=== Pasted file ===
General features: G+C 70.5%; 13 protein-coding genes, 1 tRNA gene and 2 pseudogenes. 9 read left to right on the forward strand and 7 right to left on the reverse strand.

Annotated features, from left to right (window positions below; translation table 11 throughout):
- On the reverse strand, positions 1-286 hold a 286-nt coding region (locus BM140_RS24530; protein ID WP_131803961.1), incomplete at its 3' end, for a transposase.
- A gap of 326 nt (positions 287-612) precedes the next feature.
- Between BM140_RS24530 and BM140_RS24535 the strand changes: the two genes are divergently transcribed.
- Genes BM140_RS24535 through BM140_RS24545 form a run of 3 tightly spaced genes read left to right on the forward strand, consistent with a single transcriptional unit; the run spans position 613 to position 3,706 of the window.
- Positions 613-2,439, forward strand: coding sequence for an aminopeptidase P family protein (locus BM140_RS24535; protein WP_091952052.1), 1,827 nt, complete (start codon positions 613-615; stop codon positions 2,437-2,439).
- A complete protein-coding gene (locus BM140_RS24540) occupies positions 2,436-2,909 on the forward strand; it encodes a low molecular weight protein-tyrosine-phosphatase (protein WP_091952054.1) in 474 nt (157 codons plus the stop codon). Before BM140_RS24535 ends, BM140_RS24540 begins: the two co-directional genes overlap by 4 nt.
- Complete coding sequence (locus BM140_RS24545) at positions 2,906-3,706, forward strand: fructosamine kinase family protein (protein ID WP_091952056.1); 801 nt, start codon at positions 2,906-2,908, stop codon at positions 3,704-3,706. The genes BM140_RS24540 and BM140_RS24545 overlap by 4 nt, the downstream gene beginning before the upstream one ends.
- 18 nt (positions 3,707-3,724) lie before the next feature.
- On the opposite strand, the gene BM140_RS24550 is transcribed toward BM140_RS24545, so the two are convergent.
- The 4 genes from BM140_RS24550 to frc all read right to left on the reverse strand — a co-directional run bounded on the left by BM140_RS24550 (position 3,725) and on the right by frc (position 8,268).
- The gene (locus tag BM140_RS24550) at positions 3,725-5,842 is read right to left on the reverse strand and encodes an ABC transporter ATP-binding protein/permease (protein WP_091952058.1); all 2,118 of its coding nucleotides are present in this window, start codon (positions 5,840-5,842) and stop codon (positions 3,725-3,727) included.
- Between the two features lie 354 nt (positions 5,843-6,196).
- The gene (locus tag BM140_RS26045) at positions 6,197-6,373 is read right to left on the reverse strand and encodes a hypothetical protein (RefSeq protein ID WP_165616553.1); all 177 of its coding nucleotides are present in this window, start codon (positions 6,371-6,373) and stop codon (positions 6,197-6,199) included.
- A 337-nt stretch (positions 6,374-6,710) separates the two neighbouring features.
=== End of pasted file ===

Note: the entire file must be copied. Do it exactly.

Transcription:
General features: G+C 70.5%; 13 protein-coding genes, 1 tRNA gene and 2 pseudogenes. 9 read left to right on the forward strand and 7 right to left on the reverse strand.

Annotated features, from left to right (window positions below; translation table 11 throughout):
- On the reverse strand, positions 1-286 hold a 286-nt coding region (locus BM140_RS24530; protein ID WP_131803961.1), incomplete at its 3' end, for a transposase.
- A gap of 326 nt (positions 287-612) precedes the next feature.
- Between BM140_RS24530 and BM140_RS24535 the strand changes: the two genes are divergently transcribed.
- Genes BM140_RS24535 through BM140_RS24545 form a run of 3 tightly spaced genes read left to right on the forward strand, consistent with a single transcriptional unit; the run spans position 613 to position 3,706 of the window.
- Positions 613-2,439, forward strand: coding sequence for an aminopeptidase P family protein (locus BM140_RS24535; protein WP_091952052.1), 1,827 nt, complete (start codon positions 613-615; stop codon positions 2,437-2,439).
- A complete protein-coding gene (locus BM140_RS24540) occupies positions 2,436-2,909 on the forward strand; it encodes a low molecular weight protein-tyrosine-phosphatase (protein WP_091952054.1) in 474 nt (157 codons plus the stop codon). Before BM140_RS24535 ends, BM140_RS24540 begins: the two co-directional genes overlap by 4 nt.
- Complete coding sequence (locus BM140_RS24545) at positions 2,906-3,706, forward strand: fructosamine kinase family protein (protein ID WP_091952056.1); 801 nt, start codon at positions 2,906-2,908, stop codon at positions 3,704-3,706. The genes BM140_RS24540 and BM140_RS24545 overlap by 4 nt, the downstream gene beginning before the upstream one ends.
- 18 nt (positions 3,707-3,724) lie before the next feature.
- On the opposite strand, the gene BM140_RS24550 is transcribed toward BM140_RS24545, so the two are convergent.
- The 4 genes from BM140_RS24550 to frc all read right to left on the reverse strand — a co-directional run bounded on the left by BM140_RS24550 (position 3,725) and on the right by frc (position 8,268).
- The gene (locus tag BM140_RS24550) at positions 3,725-5,842 is read right to left on the reverse strand and encodes an ABC transporter ATP-binding protein/permease (protein WP_091952058.1); all 2,118 of its coding nucleotides are present in this window, start codon (positions 5,840-5,842) and stop codon (positions 3,725-3,727) included.
- Between the two features lie 354 nt (positions 5,843-6,196).
- The gene (locus tag BM140_RS26045) at positions 6,197-6,373 is read right to left on the reverse strand and encodes a hypothetical protein (RefSeq protein ID WP_165616553.1); all 177 of its coding nucleotides are present in this window, start codon (positions 6,371-6,373) and stop codon (positions 6,197-6,199) included.
- A 337-nt stretch (positions 6,374-6,710) separates the two neighbouring features.